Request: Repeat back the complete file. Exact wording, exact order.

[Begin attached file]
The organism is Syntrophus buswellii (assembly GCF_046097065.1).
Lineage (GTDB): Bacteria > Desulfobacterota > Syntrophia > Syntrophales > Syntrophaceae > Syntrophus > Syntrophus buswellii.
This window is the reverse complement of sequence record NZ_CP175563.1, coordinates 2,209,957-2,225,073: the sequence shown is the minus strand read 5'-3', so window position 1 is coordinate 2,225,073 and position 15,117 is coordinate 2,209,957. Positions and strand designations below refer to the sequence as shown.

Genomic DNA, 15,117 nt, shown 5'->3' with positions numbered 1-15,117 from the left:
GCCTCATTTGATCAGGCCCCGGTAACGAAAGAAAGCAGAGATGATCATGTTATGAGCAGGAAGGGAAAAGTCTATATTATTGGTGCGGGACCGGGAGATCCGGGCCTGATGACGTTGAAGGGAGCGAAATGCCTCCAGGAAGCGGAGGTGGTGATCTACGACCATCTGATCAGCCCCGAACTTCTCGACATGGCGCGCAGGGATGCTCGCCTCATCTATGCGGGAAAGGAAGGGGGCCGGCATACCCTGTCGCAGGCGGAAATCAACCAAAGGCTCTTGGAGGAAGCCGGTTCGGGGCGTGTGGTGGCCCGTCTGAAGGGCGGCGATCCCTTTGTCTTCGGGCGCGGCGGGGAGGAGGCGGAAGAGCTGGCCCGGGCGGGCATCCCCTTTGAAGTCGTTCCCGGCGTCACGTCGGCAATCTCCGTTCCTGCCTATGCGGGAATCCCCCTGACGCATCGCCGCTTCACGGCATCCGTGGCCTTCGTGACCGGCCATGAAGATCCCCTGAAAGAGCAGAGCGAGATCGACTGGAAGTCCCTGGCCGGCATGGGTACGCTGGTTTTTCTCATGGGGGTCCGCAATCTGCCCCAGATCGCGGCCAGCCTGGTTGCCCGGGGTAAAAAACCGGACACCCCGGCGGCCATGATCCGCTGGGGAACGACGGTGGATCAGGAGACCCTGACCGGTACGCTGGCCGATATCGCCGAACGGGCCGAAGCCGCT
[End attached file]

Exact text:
The organism is Syntrophus buswellii (assembly GCF_046097065.1).
Lineage (GTDB): Bacteria > Desulfobacterota > Syntrophia > Syntrophales > Syntrophaceae > Syntrophus > Syntrophus buswellii.
This window is the reverse complement of sequence record NZ_CP175563.1, coordinates 2,209,957-2,225,073: the sequence shown is the minus strand read 5'-3', so window position 1 is coordinate 2,225,073 and position 15,117 is coordinate 2,209,957. Positions and strand designations below refer to the sequence as shown.

Genomic DNA, 15,117 nt, shown 5'->3' with positions numbered 1-15,117 from the left:
GCCTCATTTGATCAGGCCCCGGTAACGAAAGAAAGCAGAGATGATCATGTTATGAGCAGGAAGGGAAAAGTCTATATTATTGGTGCGGGACCGGGAGATCCGGGCCTGATGACGTTGAAGGGAGCGAAATGCCTCCAGGAAGCGGAGGTGGTGATCTACGACCATCTGATCAGCCCCGAACTTCTCGACATGGCGCGCAGGGATGCTCGCCTCATCTATGCGGGAAAGGAAGGGGGCCGGCATACCCTGTCGCAGGCGGAAATCAACCAAAGGCTCTTGGAGGAAGCCGGTTCGGGGCGTGTGGTGGCCCGTCTGAAGGGCGGCGATCCCTTTGTCTTCGGGCGCGGCGGGGAGGAGGCGGAAGAGCTGGCCCGGGCGGGCATCCCCTTTGAAGTCGTTCCCGGCGTCACGTCGGCAATCTCCGTTCCTGCCTATGCGGGAATCCCCCTGACGCATCGCCGCTTCACGGCATCCGTGGCCTTCGTGACCGGCCATGAAGATCCCCTGAAAGAGCAGAGCGAGATCGACTGGAAGTCCCTGGCCGGCATGGGTACGCTGGTTTTTCTCATGGGGGTCCGCAATCTGCCCCAGATCGCGGCCAGCCTGGTTGCCCGGGGTAAAAAACCGGACACCCCGGCGGCCATGATCCGCTGGGGAACGACGGTGGATCAGGAGACCCTGACCGGTACGCTGGCCGATATCGCCGAACGGGCCGAAGCCGCT